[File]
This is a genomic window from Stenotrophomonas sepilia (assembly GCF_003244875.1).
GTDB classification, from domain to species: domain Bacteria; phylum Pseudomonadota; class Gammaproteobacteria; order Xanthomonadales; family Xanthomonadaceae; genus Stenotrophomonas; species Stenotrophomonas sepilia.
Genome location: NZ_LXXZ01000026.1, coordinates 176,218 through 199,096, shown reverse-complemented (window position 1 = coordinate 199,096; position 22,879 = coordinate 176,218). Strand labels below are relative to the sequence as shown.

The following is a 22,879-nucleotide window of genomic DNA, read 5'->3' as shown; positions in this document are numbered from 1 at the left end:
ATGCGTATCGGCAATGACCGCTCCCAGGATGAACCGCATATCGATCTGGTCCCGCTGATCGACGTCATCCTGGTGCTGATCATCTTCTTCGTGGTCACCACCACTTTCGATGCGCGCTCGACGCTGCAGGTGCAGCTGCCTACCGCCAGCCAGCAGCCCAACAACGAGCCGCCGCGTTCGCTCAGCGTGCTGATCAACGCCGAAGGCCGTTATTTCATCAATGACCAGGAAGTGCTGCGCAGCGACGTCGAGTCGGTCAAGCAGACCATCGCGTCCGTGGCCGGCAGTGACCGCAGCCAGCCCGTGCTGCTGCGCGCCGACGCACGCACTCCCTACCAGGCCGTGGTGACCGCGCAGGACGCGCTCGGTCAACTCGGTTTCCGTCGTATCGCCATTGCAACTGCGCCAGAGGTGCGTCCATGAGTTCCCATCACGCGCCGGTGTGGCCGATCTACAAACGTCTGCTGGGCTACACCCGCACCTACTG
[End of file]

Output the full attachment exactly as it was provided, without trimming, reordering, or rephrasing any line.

This is a genomic window from Stenotrophomonas sepilia (assembly GCF_003244875.1).
GTDB classification, from domain to species: domain Bacteria; phylum Pseudomonadota; class Gammaproteobacteria; order Xanthomonadales; family Xanthomonadaceae; genus Stenotrophomonas; species Stenotrophomonas sepilia.
Genome location: NZ_LXXZ01000026.1, coordinates 176,218 through 199,096, shown reverse-complemented (window position 1 = coordinate 199,096; position 22,879 = coordinate 176,218). Strand labels below are relative to the sequence as shown.

The following is a 22,879-nucleotide window of genomic DNA, read 5'->3' as shown; positions in this document are numbered from 1 at the left end:
ATGCGTATCGGCAATGACCGCTCCCAGGATGAACCGCATATCGATCTGGTCCCGCTGATCGACGTCATCCTGGTGCTGATCATCTTCTTCGTGGTCACCACCACTTTCGATGCGCGCTCGACGCTGCAGGTGCAGCTGCCTACCGCCAGCCAGCAGCCCAACAACGAGCCGCCGCGTTCGCTCAGCGTGCTGATCAACGCCGAAGGCCGTTATTTCATCAATGACCAGGAAGTGCTGCGCAGCGACGTCGAGTCGGTCAAGCAGACCATCGCGTCCGTGGCCGGCAGTGACCGCAGCCAGCCCGTGCTGCTGCGCGCCGACGCACGCACTCCCTACCAGGCCGTGGTGACCGCGCAGGACGCGCTCGGTCAACTCGGTTTCCGTCGTATCGCCATTGCAACTGCGCCAGAGGTGCGTCCATGAGTTCCCATCACGCGCCGGTGTGGCCGATCTACAAACGTCTGCTGGGCTACACCCGCACCTACTG